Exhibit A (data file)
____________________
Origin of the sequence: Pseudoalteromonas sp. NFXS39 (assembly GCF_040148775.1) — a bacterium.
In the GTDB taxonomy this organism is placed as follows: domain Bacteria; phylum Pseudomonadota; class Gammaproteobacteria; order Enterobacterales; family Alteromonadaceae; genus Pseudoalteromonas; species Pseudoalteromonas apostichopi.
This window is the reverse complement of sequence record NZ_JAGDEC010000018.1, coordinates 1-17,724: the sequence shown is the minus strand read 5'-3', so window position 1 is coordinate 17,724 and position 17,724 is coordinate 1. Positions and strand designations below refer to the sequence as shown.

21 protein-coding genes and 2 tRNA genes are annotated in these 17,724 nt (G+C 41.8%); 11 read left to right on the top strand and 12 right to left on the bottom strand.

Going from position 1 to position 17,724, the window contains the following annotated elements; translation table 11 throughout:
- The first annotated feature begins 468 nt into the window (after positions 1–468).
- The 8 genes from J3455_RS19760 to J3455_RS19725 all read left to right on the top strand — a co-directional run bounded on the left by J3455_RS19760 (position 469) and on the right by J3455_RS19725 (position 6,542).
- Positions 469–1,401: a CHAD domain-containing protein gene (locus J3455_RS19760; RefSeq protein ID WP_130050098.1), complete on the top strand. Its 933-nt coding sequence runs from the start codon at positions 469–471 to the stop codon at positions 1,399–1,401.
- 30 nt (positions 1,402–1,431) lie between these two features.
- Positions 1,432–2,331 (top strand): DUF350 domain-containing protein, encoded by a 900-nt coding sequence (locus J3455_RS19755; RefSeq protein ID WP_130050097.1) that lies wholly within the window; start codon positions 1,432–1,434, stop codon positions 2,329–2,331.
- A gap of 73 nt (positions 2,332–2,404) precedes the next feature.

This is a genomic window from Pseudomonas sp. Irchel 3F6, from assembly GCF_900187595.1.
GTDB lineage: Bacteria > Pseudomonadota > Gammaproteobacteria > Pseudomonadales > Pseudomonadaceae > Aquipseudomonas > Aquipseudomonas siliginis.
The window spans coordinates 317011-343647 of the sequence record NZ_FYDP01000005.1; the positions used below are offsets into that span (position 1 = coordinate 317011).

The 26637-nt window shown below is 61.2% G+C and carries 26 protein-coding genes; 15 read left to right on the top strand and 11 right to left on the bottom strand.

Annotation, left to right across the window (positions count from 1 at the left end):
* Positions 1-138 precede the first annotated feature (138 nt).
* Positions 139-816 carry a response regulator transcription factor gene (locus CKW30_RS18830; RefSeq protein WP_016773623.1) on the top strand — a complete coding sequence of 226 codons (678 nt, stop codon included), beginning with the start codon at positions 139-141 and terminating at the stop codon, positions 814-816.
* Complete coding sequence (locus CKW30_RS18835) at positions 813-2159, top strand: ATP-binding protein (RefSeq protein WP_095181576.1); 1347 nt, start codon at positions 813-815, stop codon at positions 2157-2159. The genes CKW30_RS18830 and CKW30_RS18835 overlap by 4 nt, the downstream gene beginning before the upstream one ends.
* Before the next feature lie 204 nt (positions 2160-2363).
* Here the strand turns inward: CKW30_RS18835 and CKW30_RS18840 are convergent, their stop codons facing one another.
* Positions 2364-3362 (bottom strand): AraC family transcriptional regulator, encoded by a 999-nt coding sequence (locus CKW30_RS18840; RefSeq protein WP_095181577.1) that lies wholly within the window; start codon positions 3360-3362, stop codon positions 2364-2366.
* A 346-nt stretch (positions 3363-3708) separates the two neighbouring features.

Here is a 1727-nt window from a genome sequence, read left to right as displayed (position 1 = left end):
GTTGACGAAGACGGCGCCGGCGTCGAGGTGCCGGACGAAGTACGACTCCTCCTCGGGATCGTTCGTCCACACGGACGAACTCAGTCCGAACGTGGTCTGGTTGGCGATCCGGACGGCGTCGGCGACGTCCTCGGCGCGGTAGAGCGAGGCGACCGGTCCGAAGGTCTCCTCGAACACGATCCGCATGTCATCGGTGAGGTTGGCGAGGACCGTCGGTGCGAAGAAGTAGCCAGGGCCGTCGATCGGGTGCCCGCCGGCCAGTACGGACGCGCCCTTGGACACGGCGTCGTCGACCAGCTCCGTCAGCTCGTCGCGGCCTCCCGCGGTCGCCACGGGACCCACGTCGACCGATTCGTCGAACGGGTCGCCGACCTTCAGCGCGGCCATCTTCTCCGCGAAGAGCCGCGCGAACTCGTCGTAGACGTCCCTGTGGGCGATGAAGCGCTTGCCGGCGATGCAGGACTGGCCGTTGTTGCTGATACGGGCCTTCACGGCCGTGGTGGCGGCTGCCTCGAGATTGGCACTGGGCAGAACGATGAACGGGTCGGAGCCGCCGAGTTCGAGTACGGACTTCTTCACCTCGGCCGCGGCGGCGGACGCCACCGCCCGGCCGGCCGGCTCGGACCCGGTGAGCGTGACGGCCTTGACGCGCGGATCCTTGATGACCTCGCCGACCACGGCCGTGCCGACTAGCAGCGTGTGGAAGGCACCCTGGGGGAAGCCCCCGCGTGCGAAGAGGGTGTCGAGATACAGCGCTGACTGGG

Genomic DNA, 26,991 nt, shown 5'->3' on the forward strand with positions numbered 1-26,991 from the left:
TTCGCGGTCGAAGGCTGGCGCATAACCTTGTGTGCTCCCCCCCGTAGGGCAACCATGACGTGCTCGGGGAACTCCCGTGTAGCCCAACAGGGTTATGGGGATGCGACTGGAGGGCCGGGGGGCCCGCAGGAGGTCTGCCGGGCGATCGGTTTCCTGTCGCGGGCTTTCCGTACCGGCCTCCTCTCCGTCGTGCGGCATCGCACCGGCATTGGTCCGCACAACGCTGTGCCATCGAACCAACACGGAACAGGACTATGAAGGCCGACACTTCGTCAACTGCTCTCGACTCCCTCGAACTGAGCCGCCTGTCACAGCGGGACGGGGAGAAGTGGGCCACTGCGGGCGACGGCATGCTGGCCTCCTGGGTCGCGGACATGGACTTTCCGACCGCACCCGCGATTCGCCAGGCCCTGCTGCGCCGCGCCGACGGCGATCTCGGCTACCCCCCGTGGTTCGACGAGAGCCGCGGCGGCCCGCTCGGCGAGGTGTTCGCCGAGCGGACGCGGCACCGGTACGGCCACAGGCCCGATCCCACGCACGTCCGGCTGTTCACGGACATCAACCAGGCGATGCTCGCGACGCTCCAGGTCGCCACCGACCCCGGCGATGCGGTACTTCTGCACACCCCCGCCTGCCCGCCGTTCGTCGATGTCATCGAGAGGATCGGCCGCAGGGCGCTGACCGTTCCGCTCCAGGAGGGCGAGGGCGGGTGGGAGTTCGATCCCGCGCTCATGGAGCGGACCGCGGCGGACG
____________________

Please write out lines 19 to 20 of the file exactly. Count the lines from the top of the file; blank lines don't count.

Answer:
* Complete coding sequence (locus CKW30_RS18835) at positions 813-2159, top strand: ATP-binding protein (RefSeq protein WP_095181576.1); 1347 nt, start codon at positions 813-815, stop codon at positions 2157-2159. The genes CKW30_RS18830 and CKW30_RS18835 overlap by 4 nt, the downstream gene beginning before the upstream one ends.
* Before the next feature lie 204 nt (positions 2160-2363).